8 Questions With actor Grant Almirall: Dancin' in the rain is tough

Actor Grant Almirall says he has to make his role in Singin’ In The Rain look effortless but he is actually “dying inside” as it is so hot. -- PHOTO: HAGEN HOPKINS
Actor Grant Almirall says he has to make his role in Singin’ In The Rain look effortless but he is actually “dying inside” as it is so hot. -- PHOTO: HAGEN HOPKINS

South African actor Grant Almirall, 36, will tap dance on a stage with 12,000 litres of water pouring from the ceiling to perform one of the most iconic scenes in a musical.

This is the rain scene from Singin' In The Rain, a musical based on the 1952 MGM movie, starring Gene Kelly, about Hollywood in the 1920s.

The rain scene is the most challenging part of the show for the actor, who has slipped more than once while performing.

"You've just got to smile, get up, laugh it off and carry on. It's challenging also because it's such a physical role and I have to make it look effortless and look so easy. Meanwhile, you're dying inside because you can't breathe, it's so hot."

He plays Don Lockwood, a silent movie star who has a widely publicised "romance" with actress Lina Lamont (played by Taryn Lee-Hudson) who is convinced that their on-screen romance is real.

He falls in love with Kathy Seldon (Bethany Dickson), an aspiring theatre actress who comes to work for the studio Don and Lina work for, dubbing Lina's grating voice in the musical The Dancing Cavalier.

Jealous of their relationship, Lina demands that Kathy dub her voice in all the future films but remain uncredited. The studio director is forced to agree.

However, Don and his best friend Cosmo (Steven Van Wyk) expose Lina at the film premiere and reveal Kathy to be the real star, resulting in a happy ending.

Almirall says he shares little in common with his character Don, other than the fact that both are performers and "easygoing". The actor, who is engaged, has a sister and brother, both in their 30s.

He said: "Don is charming and he's not a liar but he knows how to spin a story. I'm honest."

The show opens on July 9 and will run till July 26 at Marina Bay Sands. It will be the actor's second time performing in Singapore. He starred as Frankie Valli in the musical Jersey Boys from November 2012 to February 2013. He also performed at Celebrate 2013, MediaCorp's New Year countdown party, as part of The Four Seasons, the lead cast of Jersey Boys.

1. What was your childhood like?

Growing up, I did a lot of drawings of cartoon characters and my favourite superheros. I watched a lot of cartoons on TV. And we used to record them and I remember freeze-framing certain sections of the cartoons and then drawing them on paper. I think that's how I learnt to draw.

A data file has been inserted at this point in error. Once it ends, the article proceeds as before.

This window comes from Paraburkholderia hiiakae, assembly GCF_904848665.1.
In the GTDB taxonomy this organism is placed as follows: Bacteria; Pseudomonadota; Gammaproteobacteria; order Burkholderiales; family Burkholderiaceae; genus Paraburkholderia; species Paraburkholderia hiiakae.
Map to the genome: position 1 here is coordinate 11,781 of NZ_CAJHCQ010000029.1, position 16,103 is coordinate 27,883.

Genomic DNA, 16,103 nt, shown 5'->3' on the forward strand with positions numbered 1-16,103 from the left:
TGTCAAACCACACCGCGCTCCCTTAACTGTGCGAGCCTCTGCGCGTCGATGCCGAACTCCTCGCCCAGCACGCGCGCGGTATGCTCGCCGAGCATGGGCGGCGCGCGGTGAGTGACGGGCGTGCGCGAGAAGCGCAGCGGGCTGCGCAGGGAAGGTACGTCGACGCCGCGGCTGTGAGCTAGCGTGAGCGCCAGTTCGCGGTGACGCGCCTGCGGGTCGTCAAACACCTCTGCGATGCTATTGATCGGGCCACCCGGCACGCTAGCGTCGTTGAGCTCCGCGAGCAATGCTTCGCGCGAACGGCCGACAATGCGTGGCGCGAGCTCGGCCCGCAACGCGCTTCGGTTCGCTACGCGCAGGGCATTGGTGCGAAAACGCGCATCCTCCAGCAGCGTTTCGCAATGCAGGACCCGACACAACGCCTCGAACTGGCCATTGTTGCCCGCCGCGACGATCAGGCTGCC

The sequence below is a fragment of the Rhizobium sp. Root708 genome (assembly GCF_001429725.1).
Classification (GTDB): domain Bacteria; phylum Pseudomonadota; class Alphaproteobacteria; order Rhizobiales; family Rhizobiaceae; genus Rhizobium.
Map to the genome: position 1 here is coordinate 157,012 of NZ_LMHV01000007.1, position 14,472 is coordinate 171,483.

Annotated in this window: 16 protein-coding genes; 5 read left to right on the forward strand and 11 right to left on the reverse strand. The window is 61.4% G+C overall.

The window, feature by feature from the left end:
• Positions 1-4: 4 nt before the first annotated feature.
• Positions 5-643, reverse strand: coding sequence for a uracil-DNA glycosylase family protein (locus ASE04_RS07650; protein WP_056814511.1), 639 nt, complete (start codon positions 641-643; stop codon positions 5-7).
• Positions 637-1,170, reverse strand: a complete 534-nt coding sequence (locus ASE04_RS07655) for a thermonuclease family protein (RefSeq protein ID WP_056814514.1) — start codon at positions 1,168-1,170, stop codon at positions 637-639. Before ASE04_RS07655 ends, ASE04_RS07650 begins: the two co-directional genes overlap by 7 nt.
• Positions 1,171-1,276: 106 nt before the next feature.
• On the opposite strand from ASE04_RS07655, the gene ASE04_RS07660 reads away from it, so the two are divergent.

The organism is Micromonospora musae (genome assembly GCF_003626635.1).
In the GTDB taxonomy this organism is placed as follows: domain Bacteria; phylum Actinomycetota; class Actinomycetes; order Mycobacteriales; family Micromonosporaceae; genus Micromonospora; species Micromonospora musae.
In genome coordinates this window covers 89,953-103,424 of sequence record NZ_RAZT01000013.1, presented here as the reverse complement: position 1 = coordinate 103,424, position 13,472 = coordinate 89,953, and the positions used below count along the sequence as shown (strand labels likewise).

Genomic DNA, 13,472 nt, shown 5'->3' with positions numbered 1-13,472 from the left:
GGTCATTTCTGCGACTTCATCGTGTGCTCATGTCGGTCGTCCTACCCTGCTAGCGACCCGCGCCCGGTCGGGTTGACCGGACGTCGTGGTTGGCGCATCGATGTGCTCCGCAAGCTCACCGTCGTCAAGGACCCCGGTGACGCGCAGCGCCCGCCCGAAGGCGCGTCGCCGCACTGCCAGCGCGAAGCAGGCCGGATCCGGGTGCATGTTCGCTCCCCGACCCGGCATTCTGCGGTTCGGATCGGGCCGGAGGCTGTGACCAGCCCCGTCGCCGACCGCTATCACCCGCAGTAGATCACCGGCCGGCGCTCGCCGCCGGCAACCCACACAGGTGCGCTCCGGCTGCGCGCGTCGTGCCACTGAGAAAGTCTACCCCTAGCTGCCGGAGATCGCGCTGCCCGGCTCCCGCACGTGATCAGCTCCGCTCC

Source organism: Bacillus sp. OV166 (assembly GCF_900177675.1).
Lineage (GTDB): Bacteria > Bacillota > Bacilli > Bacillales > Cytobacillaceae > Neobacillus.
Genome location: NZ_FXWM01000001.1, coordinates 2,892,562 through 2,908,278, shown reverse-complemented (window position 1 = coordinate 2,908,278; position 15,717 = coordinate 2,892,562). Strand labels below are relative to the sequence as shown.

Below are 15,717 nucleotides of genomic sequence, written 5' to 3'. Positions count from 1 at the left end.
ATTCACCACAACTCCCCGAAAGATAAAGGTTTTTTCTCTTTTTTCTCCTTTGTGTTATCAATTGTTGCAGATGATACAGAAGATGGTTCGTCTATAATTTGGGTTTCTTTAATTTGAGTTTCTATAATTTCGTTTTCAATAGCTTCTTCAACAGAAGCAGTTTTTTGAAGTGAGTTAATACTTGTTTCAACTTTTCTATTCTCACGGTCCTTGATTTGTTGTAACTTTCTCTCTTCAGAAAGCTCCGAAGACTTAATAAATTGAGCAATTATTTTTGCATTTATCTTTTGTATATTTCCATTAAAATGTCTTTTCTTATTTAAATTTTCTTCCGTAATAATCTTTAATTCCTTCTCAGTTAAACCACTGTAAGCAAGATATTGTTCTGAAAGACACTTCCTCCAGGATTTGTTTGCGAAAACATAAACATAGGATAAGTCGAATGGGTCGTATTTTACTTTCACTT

My mum and dad are both incredible. My dad was an inventor. He made swings and treehouses and zipline slides over the swimming pool.

2. How did you become involved in theatre?

I got into theatre when I was in junior school. A friend came to me and said, "Oh you know, we're going to this drama after school, please come with us". The weirdest thing is, when they left junior school, they didn't carry on with it but I did.

When I finished high school, I was thinking, "Do I study art or do I study theatre?"

And a choreographer whom I had done several shows with said, "You have to go and study theatre". She spoke to the head of department at my university and she got me in. So I decided to go with the flow and see where it took me.

3. What is the one thing you cannot do as a lead actor that the rest of the cast can do?

The cast will hang out together on their day off or take a trip, but I can't really do that too much as I need to save energy and look after myself.

This is a very physical show. I do a lot of dancing because Don's in every scene and every dance number.

4. How long are you usually away from home?

It varies. It can be three months at a time, like the time I was in Jersey Boys. Thank goodness, we haven't done a tour yet where it has been six months or nine months.

5. What is the hardest part of a performance?

It's always the first leg, the initial "tech" week, which is getting through the rehearsals which could be from 10am till 11pm, with breaks for lunch and supper. Everything, like the lighting and the sound, has to be perfect before opening night. Once the show opens, you can relax a little bit.

6. How do you avoid burnout?

I like watching sci-fi and fantasy movies. I also like the Batman movies including The Dark Knight Rises. I'm still a bit of a geek . I love Batman, Superman and comic books. I love looking at art and I love the art of graphic novels. I also like spending time with people I love.

7. What are some Singaporean dishes you have tried?

I've tried chilli crab - which is really good - and fish head curry. During my previous trip here, I visited Lau Pa Sat in the Shenton Way area and tried stingray and oyster omelette. I wouldn't try durian though. The smell is just...

8. How would you like to be remembered?

As a good-hearted person. I think if I've made people smile, that would be good.

leejs@sph.com.sg